‘Old Mountain Goat’ becomes oldest to climb Mount McKinley

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Tom “Old Mountain Goat” Choate, 78, on his way to base camp after becoming oldest to climb Mount McKinley, which sits behind him.

Tom Choate, a 78-year-old climber who refers to himself as the “Old Mountain Goat,” became the oldest person to reach the summit of Mount McKinley, which, at 20,320 feet, is the highest mountain peak in North America.

It was the fifth time Choate had climbed “The High One,” having done so in 1963, 1983, 1993, 2003, and 2013, the most recent climb marking the 50th anniversary of being on a team of climbers that was the first to complete a north-south traverse of the mountain.

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Choate reached the summit with climbing partner and fellow Anchorage, Alaska, resident Steve Gruhn, 46, on June 28. Gruhn had reason to celebrate, too. He had climbed the highest peaks in the other 49 states and McKinley in Alaska made it 50.

But Gruhn played down his 25-year accomplishment since more than 241 people have gone before him. What Choate did was historic.

“The most special thing about Tom’s [feat] was not only was he the oldest guy to do it, that’s unique in and of itself,” Gruhn told GrindTV Outdoor in a phone interview. “But the most unique thing to me is he probably has the greatest period of time between his first ascent and his last ascent, which is nearly 50 years. That’s kind of unique and telling to me. He’s had an association with that mountain for 50 years.”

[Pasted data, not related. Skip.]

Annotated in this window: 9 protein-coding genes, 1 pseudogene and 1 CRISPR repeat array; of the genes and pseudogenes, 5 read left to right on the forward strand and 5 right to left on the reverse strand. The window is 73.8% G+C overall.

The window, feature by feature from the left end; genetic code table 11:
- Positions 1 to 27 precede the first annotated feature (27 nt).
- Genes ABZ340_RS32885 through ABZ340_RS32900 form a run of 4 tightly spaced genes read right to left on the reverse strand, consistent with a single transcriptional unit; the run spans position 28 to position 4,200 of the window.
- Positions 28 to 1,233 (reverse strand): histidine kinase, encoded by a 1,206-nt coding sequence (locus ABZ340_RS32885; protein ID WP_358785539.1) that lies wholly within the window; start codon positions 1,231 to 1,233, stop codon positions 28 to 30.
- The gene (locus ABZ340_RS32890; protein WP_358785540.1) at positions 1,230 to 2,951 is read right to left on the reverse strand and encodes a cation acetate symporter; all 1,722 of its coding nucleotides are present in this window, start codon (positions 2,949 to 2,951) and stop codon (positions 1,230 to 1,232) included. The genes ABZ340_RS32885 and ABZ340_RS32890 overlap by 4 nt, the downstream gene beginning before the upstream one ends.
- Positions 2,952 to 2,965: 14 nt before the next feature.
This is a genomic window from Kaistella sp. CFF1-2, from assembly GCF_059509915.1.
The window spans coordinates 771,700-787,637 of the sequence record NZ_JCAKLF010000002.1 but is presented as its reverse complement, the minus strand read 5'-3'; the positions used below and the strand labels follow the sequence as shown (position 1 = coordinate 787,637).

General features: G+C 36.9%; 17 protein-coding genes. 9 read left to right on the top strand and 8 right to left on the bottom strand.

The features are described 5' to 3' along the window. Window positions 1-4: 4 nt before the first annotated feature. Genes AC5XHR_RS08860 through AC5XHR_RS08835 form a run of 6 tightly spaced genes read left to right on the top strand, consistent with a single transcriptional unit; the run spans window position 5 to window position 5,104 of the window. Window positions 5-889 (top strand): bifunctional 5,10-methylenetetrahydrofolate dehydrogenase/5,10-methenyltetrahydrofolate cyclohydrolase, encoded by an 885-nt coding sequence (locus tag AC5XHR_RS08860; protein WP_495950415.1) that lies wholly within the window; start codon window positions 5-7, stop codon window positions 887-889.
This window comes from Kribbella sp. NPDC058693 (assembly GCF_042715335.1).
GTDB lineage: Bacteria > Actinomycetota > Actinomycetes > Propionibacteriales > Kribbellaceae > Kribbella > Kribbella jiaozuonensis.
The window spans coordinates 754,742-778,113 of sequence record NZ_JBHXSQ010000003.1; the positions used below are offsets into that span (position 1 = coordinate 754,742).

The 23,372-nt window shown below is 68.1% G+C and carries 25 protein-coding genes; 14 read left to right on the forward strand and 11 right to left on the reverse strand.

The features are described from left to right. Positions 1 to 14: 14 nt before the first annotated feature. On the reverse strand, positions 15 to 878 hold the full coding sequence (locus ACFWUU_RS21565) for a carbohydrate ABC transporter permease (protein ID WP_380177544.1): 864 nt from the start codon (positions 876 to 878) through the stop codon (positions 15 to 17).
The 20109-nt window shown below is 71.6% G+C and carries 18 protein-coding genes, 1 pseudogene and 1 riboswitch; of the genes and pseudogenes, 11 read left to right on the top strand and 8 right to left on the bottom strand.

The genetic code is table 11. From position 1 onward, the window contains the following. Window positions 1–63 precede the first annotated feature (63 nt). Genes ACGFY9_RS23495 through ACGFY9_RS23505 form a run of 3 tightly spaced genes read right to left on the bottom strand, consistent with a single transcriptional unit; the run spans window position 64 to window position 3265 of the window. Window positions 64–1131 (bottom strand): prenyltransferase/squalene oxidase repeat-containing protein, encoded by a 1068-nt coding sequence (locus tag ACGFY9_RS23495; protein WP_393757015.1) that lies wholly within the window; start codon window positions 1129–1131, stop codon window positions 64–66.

That Choate climbed McKinley in five different decades is another distinct aspect about the achievement.

“Oh well, it just shows old goats like me are persistent,” Choate told GrindTV Outdoor in a phone interview.

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“I really hadn’t set out to break that particular record [becoming the oldest]. I thought it would be cool if I could make it at all to celebrate the 50th, and here all of a sudden I get all this publicity. I didn’t think it would be such a big deal…

“I was really surprised that I made it, but somehow or another I got stronger trying to get up. At 16,000 feet I suddenly managed to put in 8-hour days instead of a 4-hour days. When I climbed to the summit I managed to put in a 14, 15-hour day, and it’s like, wow, something came together right for me and we made it.”

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Steve Gruhn

It wasn’t easy. A freak thunder and lightning storm 700 feet from the top forced the climbers to retreat 3,000 feet after waiting two hours in hopes that the weather would clear. Two days later, they tried for the summit again and reached the top, despite cold, cloudy, and windy weather. They didn’t stay long. With whiteout conditions, there was no reason to hang around.

Getting down proved just as challenging as climbing up. Choate said they had seven days of delays, one of the reasons his climb didn’t hit the news until July 9. Twice they had to retreat up the mountain 3,000 feet because of winds. So it took two days to go down what it took them less than a day to go up.

“It was like Denali [another name for McKinley) didn’t want to let me go,” Choate said.

Upon reaching base camp, Choate was given a well-deserved standing ovation.

Later, in an interview with KTVA in Anchorage, Choate had a message for young people about climbing Mount McKinley: “To think if an old goat can do it, you can too—come on, get out, enjoy this place.”

Photos courtesy of Bruce Kittredge, who accompanied the climbers part of the way.

 

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